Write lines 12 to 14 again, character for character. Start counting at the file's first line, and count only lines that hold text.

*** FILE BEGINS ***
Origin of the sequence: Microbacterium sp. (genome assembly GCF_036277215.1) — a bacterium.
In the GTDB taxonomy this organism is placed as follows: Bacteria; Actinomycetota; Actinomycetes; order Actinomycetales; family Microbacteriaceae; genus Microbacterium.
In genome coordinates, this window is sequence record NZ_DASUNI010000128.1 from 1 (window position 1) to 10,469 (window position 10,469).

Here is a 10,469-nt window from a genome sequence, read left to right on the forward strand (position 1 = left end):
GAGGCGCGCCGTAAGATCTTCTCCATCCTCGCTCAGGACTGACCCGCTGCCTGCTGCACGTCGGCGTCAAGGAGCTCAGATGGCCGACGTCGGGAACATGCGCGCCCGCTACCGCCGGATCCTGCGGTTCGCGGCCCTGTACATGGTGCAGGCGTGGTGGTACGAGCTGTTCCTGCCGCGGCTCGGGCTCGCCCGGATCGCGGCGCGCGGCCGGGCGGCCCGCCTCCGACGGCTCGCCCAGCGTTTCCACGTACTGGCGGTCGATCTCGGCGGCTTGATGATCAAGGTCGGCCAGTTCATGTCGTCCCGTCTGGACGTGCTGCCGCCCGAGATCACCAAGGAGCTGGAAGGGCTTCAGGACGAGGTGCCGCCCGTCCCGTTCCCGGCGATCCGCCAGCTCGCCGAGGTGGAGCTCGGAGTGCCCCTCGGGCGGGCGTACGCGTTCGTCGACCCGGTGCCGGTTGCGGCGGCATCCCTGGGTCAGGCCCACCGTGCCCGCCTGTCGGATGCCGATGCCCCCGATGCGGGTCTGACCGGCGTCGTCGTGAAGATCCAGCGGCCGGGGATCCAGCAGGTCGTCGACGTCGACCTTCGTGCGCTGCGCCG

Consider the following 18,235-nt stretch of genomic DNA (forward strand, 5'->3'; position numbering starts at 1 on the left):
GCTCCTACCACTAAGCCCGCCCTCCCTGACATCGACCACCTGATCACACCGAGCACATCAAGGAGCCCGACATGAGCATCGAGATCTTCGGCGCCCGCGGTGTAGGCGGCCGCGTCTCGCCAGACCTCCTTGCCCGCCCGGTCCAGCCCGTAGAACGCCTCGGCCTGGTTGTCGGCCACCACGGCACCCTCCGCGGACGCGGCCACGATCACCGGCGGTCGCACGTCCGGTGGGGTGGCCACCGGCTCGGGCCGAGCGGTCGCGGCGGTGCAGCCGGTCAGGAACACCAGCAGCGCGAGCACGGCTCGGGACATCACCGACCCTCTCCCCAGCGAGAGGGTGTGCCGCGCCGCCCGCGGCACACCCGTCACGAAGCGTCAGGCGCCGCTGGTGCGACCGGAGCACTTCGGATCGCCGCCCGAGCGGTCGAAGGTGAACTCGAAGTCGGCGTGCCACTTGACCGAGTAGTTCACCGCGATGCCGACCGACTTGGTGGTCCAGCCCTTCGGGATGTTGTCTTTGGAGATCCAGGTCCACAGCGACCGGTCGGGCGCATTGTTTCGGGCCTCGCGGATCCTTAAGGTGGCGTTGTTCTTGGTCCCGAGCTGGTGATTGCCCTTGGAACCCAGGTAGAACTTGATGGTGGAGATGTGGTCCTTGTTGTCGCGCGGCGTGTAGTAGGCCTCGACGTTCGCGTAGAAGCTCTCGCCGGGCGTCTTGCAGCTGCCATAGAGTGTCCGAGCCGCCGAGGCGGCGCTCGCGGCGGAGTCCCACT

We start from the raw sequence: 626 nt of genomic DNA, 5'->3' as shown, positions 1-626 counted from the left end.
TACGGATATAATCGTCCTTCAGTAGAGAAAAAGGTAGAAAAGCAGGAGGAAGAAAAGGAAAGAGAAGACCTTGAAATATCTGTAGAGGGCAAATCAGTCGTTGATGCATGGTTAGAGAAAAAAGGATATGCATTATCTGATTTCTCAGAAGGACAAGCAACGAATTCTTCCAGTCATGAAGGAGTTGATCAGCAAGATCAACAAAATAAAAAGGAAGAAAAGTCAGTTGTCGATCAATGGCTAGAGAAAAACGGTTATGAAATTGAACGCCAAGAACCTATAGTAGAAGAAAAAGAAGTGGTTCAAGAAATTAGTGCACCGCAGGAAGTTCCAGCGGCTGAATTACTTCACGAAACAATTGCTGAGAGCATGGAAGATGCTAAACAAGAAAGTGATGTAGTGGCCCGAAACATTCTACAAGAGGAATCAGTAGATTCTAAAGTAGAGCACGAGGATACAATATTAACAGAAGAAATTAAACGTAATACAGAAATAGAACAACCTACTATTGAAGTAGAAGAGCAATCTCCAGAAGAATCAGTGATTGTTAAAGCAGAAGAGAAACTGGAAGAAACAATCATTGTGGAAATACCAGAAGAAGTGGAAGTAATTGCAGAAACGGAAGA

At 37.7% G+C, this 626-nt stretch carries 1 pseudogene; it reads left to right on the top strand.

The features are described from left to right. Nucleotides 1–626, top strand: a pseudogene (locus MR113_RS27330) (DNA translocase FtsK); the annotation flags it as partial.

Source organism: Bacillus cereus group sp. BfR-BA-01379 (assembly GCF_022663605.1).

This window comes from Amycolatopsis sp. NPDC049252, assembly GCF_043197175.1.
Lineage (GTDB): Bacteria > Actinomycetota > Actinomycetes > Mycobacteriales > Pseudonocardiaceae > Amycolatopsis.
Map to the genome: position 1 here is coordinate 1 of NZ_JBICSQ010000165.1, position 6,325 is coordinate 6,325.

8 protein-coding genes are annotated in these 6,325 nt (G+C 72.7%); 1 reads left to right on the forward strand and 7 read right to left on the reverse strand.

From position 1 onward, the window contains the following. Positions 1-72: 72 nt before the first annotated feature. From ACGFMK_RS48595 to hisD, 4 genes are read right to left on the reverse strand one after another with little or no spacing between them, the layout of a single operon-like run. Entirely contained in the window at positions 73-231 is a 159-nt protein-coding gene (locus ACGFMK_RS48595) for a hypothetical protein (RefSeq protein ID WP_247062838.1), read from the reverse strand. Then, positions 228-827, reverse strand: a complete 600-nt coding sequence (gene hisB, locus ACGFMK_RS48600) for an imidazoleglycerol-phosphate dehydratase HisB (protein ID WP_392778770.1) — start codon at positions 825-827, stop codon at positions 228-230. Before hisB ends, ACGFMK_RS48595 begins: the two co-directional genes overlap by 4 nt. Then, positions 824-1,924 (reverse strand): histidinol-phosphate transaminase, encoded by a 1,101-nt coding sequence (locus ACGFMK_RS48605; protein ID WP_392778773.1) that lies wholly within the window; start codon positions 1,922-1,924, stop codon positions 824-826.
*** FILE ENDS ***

Source organism: Bacillus cereus group sp. BfR-BA-01379 (assembly GCF_022663605.1).

This window comes from Amycolatopsis sp. NPDC049252, assembly GCF_043197175.1.
Lineage (GTDB): Bacteria > Actinomycetota > Actinomycetes > Mycobacteriales > Pseudonocardiaceae > Amycolatopsis.